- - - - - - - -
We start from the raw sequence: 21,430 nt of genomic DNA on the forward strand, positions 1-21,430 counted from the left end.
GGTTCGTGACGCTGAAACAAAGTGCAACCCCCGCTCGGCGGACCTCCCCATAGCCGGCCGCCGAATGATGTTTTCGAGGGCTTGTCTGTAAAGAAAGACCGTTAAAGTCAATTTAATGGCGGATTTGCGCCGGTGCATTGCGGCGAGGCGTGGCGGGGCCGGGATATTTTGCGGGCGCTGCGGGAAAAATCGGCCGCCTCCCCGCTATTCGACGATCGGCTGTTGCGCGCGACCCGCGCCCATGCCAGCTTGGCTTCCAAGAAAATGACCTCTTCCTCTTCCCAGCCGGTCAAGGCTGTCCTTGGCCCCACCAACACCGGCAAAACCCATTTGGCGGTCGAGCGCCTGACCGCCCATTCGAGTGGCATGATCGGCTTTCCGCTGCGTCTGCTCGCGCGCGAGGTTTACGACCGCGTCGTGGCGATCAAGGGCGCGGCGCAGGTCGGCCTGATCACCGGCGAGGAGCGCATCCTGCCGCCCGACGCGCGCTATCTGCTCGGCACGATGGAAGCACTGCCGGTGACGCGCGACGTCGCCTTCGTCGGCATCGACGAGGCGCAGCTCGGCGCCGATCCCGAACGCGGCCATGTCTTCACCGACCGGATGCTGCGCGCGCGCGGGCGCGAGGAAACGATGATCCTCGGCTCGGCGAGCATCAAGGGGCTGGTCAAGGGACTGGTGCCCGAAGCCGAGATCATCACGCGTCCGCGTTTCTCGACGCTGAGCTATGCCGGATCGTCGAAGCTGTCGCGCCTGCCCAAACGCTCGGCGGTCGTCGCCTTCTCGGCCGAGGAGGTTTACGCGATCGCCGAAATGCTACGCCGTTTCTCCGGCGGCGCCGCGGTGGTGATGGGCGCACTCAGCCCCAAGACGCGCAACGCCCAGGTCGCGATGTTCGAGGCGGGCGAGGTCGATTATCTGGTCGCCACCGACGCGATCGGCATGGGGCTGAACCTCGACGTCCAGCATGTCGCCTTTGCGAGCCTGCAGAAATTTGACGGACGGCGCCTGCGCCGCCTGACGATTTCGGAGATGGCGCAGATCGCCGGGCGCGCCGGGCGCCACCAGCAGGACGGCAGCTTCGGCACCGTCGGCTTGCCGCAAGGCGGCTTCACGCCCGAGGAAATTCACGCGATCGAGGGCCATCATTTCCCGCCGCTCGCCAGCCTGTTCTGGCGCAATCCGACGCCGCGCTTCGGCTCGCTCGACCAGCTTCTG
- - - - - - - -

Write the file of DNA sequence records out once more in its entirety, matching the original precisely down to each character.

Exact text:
We start from the raw sequence: 21,430 nt of genomic DNA on the forward strand, positions 1-21,430 counted from the left end.
GGTTCGTGACGCTGAAACAAAGTGCAACCCCCGCTCGGCGGACCTCCCCATAGCCGGCCGCCGAATGATGTTTTCGAGGGCTTGTCTGTAAAGAAAGACCGTTAAAGTCAATTTAATGGCGGATTTGCGCCGGTGCATTGCGGCGAGGCGTGGCGGGGCCGGGATATTTTGCGGGCGCTGCGGGAAAAATCGGCCGCCTCCCCGCTATTCGACGATCGGCTGTTGCGCGCGACCCGCGCCCATGCCAGCTTGGCTTCCAAGAAAATGACCTCTTCCTCTTCCCAGCCGGTCAAGGCTGTCCTTGGCCCCACCAACACCGGCAAAACCCATTTGGCGGTCGAGCGCCTGACCGCCCATTCGAGTGGCATGATCGGCTTTCCGCTGCGTCTGCTCGCGCGCGAGGTTTACGACCGCGTCGTGGCGATCAAGGGCGCGGCGCAGGTCGGCCTGATCACCGGCGAGGAGCGCATCCTGCCGCCCGACGCGCGCTATCTGCTCGGCACGATGGAAGCACTGCCGGTGACGCGCGACGTCGCCTTCGTCGGCATCGACGAGGCGCAGCTCGGCGCCGATCCCGAACGCGGCCATGTCTTCACCGACCGGATGCTGCGCGCGCGCGGGCGCGAGGAAACGATGATCCTCGGCTCGGCGAGCATCAAGGGGCTGGTCAAGGGACTGGTGCCCGAAGCCGAGATCATCACGCGTCCGCGTTTCTCGACGCTGAGCTATGCCGGATCGTCGAAGCTGTCGCGCCTGCCCAAACGCTCGGCGGTCGTCGCCTTCTCGGCCGAGGAGGTTTACGCGATCGCCGAAATGCTACGCCGTTTCTCCGGCGGCGCCGCGGTGGTGATGGGCGCACTCAGCCCCAAGACGCGCAACGCCCAGGTCGCGATGTTCGAGGCGGGCGAGGTCGATTATCTGGTCGCCACCGACGCGATCGGCATGGGGCTGAACCTCGACGTCCAGCATGTCGCCTTTGCGAGCCTGCAGAAATTTGACGGACGGCGCCTGCGCCGCCTGACGATTTCGGAGATGGCGCAGATCGCCGGGCGCGCCGGGCGCCACCAGCAGGACGGCAGCTTCGGCACCGTCGGCTTGCCGCAAGGCGGCTTCACGCCCGAGGAAATTCACGCGATCGAGGGCCATCATTTCCCGCCGCTCGCCAGCCTGTTCTGGCGCAATCCGACGCCGCGCTTCGGCTCGCTCGACCAGCTTCTG